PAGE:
The Lancaster House treaties are a military alliance, outside of the EU, between the United Kingdom, and the French Republic. In it, security and defense cooperation is expanded. The treaties have two texts, the first document lays down the terms of the treaty , and the second details the nuclear cooperation between the two parts . In particular, it is about “maximising their capacities through coordinating development, acquisition, deployment and maintenance of a range of capabilities, facilities, equipment, materials and [military] services.” Interestingly enough, the treaty establishes the deployment of forces “into theatres in which both Parties have agreed to be engaged,” the treaty was sealed in 2010, just one year before the NATO campaign to stabilize Libya. The two main actors of the operation were, conspicuously enough, France (under Operation Harmattan) and Britain (under Operation Ellamy), both actors under the American Operation Odyssey Dawn. In the operation, the Lancaster House treaties unfolded under the NATO umbrella, and with one year gap between the signing and the application. This treaty, (a XXI century Entente Cordiale) is signed between a EU country, and a country leaving the EU. But above all, the nature of the treaty is bilateral, and it has not any formal tie to the Common Security and Defence Policy (CSDP) of the European Union, or the European Defense Agency (EDA).
Recently, the Lancaster House Treaties have been strengthened. The stage was the 35th United Kingdom-France Summit, held at the Royal Military Academy Sandhurst, 18 January 2018. There are worthwhile bits of the communiqué , to highlight for instance:
“As the European countries who are permanent members of the UN Security Council as well as members of the G7, G20 and NATO, we work closely in defence of the rules based international system.”
Not one mention of the EU. On the contrary, the communiqué warns that even though “United Kingdom prepares to leave the EU, the United Kingdom is not leaving Europe. A strong and deep relationship between the United Kingdom and France is in both of our interests,” thus establishing the House of Lancaster Treaties as the bedrock for the bilateral relations of the two countries. From the communiqué, the most interesting part lies in the second point, it is established there, that 2018 (the year of the 35th summit) marks 100 years since the First World War, were troops of both countries fought “in defence of our shared belief in freedom and resistance against aggression.” Though what it says is true, it draws attention to the designation of First World War Germany as an “aggressor.” In diplomatic parlance, this is a declaration of intentions. We are, thus, talking about an enhanced Entente Cordiale of the 21st Century.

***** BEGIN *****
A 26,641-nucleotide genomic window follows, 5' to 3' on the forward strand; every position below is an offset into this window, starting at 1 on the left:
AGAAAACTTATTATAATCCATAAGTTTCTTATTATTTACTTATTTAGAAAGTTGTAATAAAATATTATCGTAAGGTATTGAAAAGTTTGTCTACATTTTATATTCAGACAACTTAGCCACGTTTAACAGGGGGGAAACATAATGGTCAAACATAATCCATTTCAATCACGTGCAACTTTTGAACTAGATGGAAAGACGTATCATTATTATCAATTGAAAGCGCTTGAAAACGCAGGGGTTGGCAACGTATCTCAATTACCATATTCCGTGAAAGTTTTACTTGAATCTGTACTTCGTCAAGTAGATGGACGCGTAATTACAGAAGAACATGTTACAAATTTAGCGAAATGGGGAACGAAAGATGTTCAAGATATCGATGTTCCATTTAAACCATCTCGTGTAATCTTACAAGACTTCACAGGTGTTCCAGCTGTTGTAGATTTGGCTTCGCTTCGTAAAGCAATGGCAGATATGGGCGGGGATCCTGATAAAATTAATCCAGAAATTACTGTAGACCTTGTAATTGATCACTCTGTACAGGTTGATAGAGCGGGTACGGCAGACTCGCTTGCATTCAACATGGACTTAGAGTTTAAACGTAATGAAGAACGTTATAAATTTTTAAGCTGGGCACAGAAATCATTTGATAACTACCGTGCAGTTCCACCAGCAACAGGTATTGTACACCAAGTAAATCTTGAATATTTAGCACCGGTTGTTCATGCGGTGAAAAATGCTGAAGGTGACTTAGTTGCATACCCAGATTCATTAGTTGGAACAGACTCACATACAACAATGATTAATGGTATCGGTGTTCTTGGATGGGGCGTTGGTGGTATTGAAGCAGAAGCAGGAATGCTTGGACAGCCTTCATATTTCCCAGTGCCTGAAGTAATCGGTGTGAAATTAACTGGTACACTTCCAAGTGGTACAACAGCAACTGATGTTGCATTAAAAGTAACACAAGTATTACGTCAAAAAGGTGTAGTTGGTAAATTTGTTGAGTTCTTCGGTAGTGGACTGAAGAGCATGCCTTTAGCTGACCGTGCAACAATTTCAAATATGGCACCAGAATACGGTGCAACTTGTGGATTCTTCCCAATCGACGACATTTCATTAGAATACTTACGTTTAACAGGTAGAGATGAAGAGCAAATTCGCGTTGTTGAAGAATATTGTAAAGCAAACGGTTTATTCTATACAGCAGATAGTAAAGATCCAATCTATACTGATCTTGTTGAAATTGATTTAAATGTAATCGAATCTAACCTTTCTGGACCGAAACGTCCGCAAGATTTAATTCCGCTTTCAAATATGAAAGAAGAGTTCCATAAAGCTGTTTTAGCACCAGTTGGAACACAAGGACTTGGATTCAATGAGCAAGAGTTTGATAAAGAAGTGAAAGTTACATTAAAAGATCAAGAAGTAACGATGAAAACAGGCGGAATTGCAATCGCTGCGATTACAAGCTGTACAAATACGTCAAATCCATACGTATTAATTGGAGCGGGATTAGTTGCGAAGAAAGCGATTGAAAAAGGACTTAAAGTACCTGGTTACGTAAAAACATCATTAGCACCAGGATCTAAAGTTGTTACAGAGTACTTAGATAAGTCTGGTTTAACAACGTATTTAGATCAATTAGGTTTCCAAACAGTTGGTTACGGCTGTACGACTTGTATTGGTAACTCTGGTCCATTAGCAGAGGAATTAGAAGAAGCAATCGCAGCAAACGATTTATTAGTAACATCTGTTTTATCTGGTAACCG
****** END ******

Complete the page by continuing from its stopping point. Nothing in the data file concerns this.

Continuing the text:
When comparing the French and British strategies, it is worth examining the German defense policy. Its main foreign policy Think Tank, the German Institute for International and Security Affairs (or Stiftung Wissenschaft und Politik, SWP) has published a report, recommending Berlin to militarily lead NATO and the EU.
“In the long-term, the Bundeswehr could well become Europe’s indispensable army”
“This will require the future German government to accept an unaccustomed politico-military leadership role. It will also be necessary to increase defence spending for the long term.”
Both paragraphs sum up the great divide in terms of hard power between Germany and France. The French Republic is forming a military alliance with a power that is leaving the EU, and Germany aims to become a military leader in Europe. The defense policy tends to guide politics and diplomacy. We will see if, in this case, this will not result in the disintegration of the EU.
Lastly, Macron is fraternizing with the controversial President Trump, the very president who accuses Germany of being a currency manipulator and of taking advantage of the United States. In an interview at the BBC, Macron said that he has a great relation with President Trump. Moreover, Trump “loved the Bastille day parade,” and the first official state visit to the White House will be that of President Macron on 24th of April. What is going to be the main topic of discussion? We could be wrong, but it will probably be commerce.
France embodies a top foundation for the stability of the European Union. In fact, its alliance with Germany, the so-called Franco-German axis, constitutes the bedrock of the governance and economy of the EU. But the defense and security alliance with the United Kingdom, and the cozy relation with President Trump, France is farther from the Franco-German axis, and closer to the Atlantic option. With an almost certain economic crisis looming to the old continent, we will see which is the future of the European Oasis.
Pol Serrano is a journalist, with an MA in Politics and International Relations from the University of Kent. He specializes in economics and security.
 “Treaty between the UK and the French Republic for Defence and Security Co-operation”
 “Treaty between the United Kingdom of Great Britain and Northern Ireland and the French Republic relating to Joint Radiographic/Hydrodynamics Facilities”
 “UNITED KINGDOM-FRANCE SUMMIT COMMUNIQUE Royal Military Academy Sandhurst, 18 January 2018”
 Ambitious Framework Nation: Germany in NATO Bundeswehr Capability Planning and the “Framework Nations Concept” Rainer L. Glatz and Martin Zapfe